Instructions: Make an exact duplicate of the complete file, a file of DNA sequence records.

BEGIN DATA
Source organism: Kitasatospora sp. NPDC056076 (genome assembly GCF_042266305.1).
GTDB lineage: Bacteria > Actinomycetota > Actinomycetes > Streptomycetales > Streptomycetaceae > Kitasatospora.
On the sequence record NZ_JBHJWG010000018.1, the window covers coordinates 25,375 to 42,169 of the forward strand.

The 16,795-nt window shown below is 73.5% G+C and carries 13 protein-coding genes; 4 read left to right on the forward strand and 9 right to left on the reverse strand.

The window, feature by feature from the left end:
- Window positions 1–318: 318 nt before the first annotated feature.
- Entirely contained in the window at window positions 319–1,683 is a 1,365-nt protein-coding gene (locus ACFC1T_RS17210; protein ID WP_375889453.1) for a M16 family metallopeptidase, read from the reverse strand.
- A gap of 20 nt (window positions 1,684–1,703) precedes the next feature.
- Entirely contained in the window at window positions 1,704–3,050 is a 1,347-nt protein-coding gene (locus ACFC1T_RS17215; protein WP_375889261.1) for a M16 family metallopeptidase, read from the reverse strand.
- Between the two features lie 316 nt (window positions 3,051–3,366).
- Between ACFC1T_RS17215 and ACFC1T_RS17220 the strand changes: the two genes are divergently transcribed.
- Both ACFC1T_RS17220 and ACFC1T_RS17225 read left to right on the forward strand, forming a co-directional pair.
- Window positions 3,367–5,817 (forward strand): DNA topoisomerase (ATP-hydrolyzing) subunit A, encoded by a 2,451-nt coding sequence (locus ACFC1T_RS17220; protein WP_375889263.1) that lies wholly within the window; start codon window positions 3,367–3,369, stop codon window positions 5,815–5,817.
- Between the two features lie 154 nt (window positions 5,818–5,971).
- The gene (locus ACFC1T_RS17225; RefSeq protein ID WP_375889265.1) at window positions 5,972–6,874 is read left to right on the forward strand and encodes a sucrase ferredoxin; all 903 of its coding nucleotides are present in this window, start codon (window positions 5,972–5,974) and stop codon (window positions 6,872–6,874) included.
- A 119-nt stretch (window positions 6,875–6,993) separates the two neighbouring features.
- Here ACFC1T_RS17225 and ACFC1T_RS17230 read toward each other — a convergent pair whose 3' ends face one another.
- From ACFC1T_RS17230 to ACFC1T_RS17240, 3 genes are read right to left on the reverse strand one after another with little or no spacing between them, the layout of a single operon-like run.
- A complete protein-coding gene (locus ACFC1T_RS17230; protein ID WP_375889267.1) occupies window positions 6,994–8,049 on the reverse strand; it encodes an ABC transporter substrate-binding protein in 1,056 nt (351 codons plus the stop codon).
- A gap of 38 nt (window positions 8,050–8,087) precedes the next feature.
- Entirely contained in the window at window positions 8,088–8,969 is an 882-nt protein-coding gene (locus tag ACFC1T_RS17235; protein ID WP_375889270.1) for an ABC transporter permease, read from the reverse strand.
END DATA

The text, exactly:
Source organism: Kitasatospora sp. NPDC056076 (genome assembly GCF_042266305.1).
GTDB lineage: Bacteria > Actinomycetota > Actinomycetes > Streptomycetales > Streptomycetaceae > Kitasatospora.
On the sequence record NZ_JBHJWG010000018.1, the window covers coordinates 25,375 to 42,169 of the forward strand.

The 16,795-nt window shown below is 73.5% G+C and carries 13 protein-coding genes; 4 read left to right on the forward strand and 9 right to left on the reverse strand.

The window, feature by feature from the left end:
- Window positions 1–318: 318 nt before the first annotated feature.
- Entirely contained in the window at window positions 319–1,683 is a 1,365-nt protein-coding gene (locus ACFC1T_RS17210; protein ID WP_375889453.1) for a M16 family metallopeptidase, read from the reverse strand.
- A gap of 20 nt (window positions 1,684–1,703) precedes the next feature.
- Entirely contained in the window at window positions 1,704–3,050 is a 1,347-nt protein-coding gene (locus ACFC1T_RS17215; protein WP_375889261.1) for a M16 family metallopeptidase, read from the reverse strand.
- Between the two features lie 316 nt (window positions 3,051–3,366).
- Between ACFC1T_RS17215 and ACFC1T_RS17220 the strand changes: the two genes are divergently transcribed.
- Both ACFC1T_RS17220 and ACFC1T_RS17225 read left to right on the forward strand, forming a co-directional pair.
- Window positions 3,367–5,817 (forward strand): DNA topoisomerase (ATP-hydrolyzing) subunit A, encoded by a 2,451-nt coding sequence (locus ACFC1T_RS17220; protein WP_375889263.1) that lies wholly within the window; start codon window positions 3,367–3,369, stop codon window positions 5,815–5,817.
- Between the two features lie 154 nt (window positions 5,818–5,971).
- The gene (locus ACFC1T_RS17225; RefSeq protein ID WP_375889265.1) at window positions 5,972–6,874 is read left to right on the forward strand and encodes a sucrase ferredoxin; all 903 of its coding nucleotides are present in this window, start codon (window positions 5,972–5,974) and stop codon (window positions 6,872–6,874) included.
- A 119-nt stretch (window positions 6,875–6,993) separates the two neighbouring features.
- Here ACFC1T_RS17225 and ACFC1T_RS17230 read toward each other — a convergent pair whose 3' ends face one another.
- From ACFC1T_RS17230 to ACFC1T_RS17240, 3 genes are read right to left on the reverse strand one after another with little or no spacing between them, the layout of a single operon-like run.
- A complete protein-coding gene (locus ACFC1T_RS17230; protein ID WP_375889267.1) occupies window positions 6,994–8,049 on the reverse strand; it encodes an ABC transporter substrate-binding protein in 1,056 nt (351 codons plus the stop codon).
- A gap of 38 nt (window positions 8,050–8,087) precedes the next feature.
- Entirely contained in the window at window positions 8,088–8,969 is an 882-nt protein-coding gene (locus tag ACFC1T_RS17235; protein ID WP_375889270.1) for an ABC transporter permease, read from the reverse strand.